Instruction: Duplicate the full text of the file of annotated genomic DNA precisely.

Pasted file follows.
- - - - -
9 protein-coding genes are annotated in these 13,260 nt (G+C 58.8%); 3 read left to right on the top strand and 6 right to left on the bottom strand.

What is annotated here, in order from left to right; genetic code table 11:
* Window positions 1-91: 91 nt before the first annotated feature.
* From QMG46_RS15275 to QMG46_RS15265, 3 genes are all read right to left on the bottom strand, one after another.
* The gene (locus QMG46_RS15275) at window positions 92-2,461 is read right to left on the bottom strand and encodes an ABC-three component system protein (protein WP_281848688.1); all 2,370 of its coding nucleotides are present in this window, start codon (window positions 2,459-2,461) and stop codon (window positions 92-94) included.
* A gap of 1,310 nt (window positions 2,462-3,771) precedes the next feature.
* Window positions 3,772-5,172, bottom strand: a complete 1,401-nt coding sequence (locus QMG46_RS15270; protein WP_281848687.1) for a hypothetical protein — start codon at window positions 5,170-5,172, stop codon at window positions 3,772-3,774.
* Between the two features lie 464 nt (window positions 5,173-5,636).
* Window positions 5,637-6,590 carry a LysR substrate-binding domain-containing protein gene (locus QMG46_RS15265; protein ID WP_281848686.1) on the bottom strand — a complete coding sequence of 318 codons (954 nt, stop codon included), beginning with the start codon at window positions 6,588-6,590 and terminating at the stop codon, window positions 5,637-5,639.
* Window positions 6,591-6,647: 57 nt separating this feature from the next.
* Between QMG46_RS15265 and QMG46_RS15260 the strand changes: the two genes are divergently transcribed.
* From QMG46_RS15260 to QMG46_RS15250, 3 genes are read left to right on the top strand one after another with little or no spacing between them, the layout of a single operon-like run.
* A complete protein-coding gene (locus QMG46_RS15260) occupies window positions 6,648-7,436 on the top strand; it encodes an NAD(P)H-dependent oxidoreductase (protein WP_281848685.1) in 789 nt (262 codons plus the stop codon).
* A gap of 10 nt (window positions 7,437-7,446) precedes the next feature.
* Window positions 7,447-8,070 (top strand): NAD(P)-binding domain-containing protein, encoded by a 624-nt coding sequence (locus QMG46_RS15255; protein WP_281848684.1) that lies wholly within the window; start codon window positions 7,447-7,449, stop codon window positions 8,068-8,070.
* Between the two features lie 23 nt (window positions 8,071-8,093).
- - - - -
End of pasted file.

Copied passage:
9 protein-coding genes are annotated in these 13,260 nt (G+C 58.8%); 3 read left to right on the top strand and 6 right to left on the bottom strand.

What is annotated here, in order from left to right; genetic code table 11:
* Window positions 1-91: 91 nt before the first annotated feature.
* From QMG46_RS15275 to QMG46_RS15265, 3 genes are all read right to left on the bottom strand, one after another.
* The gene (locus QMG46_RS15275) at window positions 92-2,461 is read right to left on the bottom strand and encodes an ABC-three component system protein (protein WP_281848688.1); all 2,370 of its coding nucleotides are present in this window, start codon (window positions 2,459-2,461) and stop codon (window positions 92-94) included.
* A gap of 1,310 nt (window positions 2,462-3,771) precedes the next feature.
* Window positions 3,772-5,172, bottom strand: a complete 1,401-nt coding sequence (locus QMG46_RS15270; protein WP_281848687.1) for a hypothetical protein — start codon at window positions 5,170-5,172, stop codon at window positions 3,772-3,774.
* Between the two features lie 464 nt (window positions 5,173-5,636).
* Window positions 5,637-6,590 carry a LysR substrate-binding domain-containing protein gene (locus QMG46_RS15265; protein ID WP_281848686.1) on the bottom strand — a complete coding sequence of 318 codons (954 nt, stop codon included), beginning with the start codon at window positions 6,588-6,590 and terminating at the stop codon, window positions 5,637-5,639.
* Window positions 6,591-6,647: 57 nt separating this feature from the next.
* Between QMG46_RS15265 and QMG46_RS15260 the strand changes: the two genes are divergently transcribed.
* From QMG46_RS15260 to QMG46_RS15250, 3 genes are read left to right on the top strand one after another with little or no spacing between them, the layout of a single operon-like run.
* A complete protein-coding gene (locus QMG46_RS15260) occupies window positions 6,648-7,436 on the top strand; it encodes an NAD(P)H-dependent oxidoreductase (protein WP_281848685.1) in 789 nt (262 codons plus the stop codon).
* A gap of 10 nt (window positions 7,437-7,446) precedes the next feature.
* Window positions 7,447-8,070 (top strand): NAD(P)-binding domain-containing protein, encoded by a 624-nt coding sequence (locus QMG46_RS15255; protein WP_281848684.1) that lies wholly within the window; start codon window positions 7,447-7,449, stop codon window positions 8,068-8,070.
* Between the two features lie 23 nt (window positions 8,071-8,093).